The number of people serving life sentences in U.S. prisons has nearly quintupled since 1984, according to a new report, Still Life: America’s Increasing Use of Life and Long-term Sentences.
Ashley Nellis, senior researcher for the Sentencing Project and author of the report, told ABC News that underneath the numbers is a large bill for U.S. taxpayers, according to her research.
“A prisoner who starts his or her sentence in their 30s will, on average, cost the state $1 million per year,” Nellis told ABC News.
She said that part of the expense of incarcerating people for life is that they become more expensive with age.
“Many people enter prison in poor health to begin with,” Nellis said. “Then prison itself is hard on a person’s health, and they’re being cared for into their geriatric years.”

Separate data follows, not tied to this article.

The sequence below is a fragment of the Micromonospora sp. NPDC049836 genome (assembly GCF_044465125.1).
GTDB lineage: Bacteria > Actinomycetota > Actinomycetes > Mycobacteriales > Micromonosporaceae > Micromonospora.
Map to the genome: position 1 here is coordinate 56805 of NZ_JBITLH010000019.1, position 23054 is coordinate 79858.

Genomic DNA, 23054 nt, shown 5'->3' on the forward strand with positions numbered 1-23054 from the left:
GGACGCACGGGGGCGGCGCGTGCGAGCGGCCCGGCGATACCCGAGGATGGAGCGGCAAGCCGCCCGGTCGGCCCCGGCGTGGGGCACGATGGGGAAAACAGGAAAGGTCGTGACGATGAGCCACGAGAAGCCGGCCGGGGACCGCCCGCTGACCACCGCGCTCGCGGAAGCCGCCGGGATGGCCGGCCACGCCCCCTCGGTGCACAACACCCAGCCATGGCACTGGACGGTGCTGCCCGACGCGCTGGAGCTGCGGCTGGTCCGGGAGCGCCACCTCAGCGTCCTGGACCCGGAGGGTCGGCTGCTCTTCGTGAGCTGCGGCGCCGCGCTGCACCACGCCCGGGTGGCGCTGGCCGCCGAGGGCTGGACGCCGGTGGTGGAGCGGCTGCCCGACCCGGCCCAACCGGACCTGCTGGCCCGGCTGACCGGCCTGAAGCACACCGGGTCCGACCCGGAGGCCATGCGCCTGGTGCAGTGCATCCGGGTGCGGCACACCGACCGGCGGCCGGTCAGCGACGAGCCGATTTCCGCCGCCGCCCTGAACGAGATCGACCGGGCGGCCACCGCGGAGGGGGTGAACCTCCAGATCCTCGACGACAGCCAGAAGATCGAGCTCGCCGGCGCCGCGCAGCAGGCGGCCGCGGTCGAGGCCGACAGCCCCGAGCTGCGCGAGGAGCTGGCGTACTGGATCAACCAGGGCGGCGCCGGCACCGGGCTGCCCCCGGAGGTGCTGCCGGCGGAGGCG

Click here to read the full story on ABC News.
June 14, 2016
The Color of Justice 2016 Report
African Americans are incarcerated in state prisons across the country at more than five times the rate of whites, and at least ten times the rate in five states. This report documents the rates of incarceration for whites, African Americans, and Hispanics in each state, identifies three contributors to racial and ethnic disparities in imprisonment, and provides recommendations for reform.
October 07, 2021
Sign-on Letter: Pass the Redefinition of Child Amendment Act of 2021
Justice organizations urge the Mayor and the Council of the District of Columbia to pass Bill 4-0338, the Redefinition of Child Amendment Act of 2021 as a necessary, common sense approach to juvenile justice reform that will create better outcomes for youth and communities, will treat children as children, and will make significant steps forward in advancing racial equity.